If you have ever had the opportunity to go behind the scenes at a museum you may have seen many, many cabinets filled with artifacts that aren’t on display. Even just working at our local nature centre, I always found it kind of incredible to look through the different drawers and see what was there. But more than just the awe that one might have at the different items these items have a lot of scientific potential. That was exactly what Bates et al (2022) realized about the egg collection at the Field Museum in Chicago.
The collection includes hundreds of eggs that were collected and tagged with specific details about species, location, and date a century ago. With this information, researchers could track what dates different species laid their eggs. Combine this with modern data and some computer modeling and we see that about a third of the species are nesting earlier, by up to 25 days.
Although, climate change has been linked with changing breeding patterns it is important not to jump to any conclusions. The logical next step would be to see if there is a connection between daily or seasonal temperatures and egg laying, but the temperature records don’t exist for enough of the time period in question. Carbon dioxide levels, on the other hand can be determined through resources like ice cores.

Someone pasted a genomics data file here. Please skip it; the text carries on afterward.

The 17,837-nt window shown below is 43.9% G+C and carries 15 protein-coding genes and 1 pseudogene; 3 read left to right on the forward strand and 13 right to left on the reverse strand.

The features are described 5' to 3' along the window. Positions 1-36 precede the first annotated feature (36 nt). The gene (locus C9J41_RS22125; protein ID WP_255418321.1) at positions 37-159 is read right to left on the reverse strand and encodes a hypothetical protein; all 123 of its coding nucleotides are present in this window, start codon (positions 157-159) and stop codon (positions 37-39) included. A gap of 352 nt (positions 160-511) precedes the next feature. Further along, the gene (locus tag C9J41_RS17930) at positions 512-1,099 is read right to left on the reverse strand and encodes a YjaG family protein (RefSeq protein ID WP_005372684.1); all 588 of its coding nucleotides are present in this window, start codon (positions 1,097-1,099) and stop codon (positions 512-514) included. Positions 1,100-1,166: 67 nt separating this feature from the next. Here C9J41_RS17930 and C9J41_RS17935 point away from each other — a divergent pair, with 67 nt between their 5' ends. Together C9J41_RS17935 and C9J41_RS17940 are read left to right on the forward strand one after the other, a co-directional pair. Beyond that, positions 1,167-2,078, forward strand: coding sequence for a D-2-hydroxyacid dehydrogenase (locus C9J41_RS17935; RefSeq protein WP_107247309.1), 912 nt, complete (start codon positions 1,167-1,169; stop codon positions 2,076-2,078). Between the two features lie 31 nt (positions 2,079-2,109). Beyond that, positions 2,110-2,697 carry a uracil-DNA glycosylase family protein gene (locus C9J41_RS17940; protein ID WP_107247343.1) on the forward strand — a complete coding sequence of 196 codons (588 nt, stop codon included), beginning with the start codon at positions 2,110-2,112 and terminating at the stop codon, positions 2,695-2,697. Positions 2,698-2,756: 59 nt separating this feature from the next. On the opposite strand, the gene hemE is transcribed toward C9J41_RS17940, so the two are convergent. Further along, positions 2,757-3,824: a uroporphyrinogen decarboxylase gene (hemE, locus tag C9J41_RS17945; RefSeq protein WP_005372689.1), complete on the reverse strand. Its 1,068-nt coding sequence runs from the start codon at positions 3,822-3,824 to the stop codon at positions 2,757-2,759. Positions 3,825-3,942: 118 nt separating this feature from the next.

Sure enough, there was a significant relationship between carbon dioxide temperatures, which are known to connect with temperatures. Even a slight change in timing can have a big influence on when insects emerge and plants bloom. So there’s a potential advantage for a bird to lay its eggs earlier. But there are also potential negatives. For example, if one species nests earlier but another one stays the same, there could be new competition that neither species has experienced before.
Both the Arctic and Antarctic have been experiencing record breaking abnormal temperatures. Museum collections have the potential to help us understand the impacts of climate change. But remember, we need to take action on climate change today and across the world.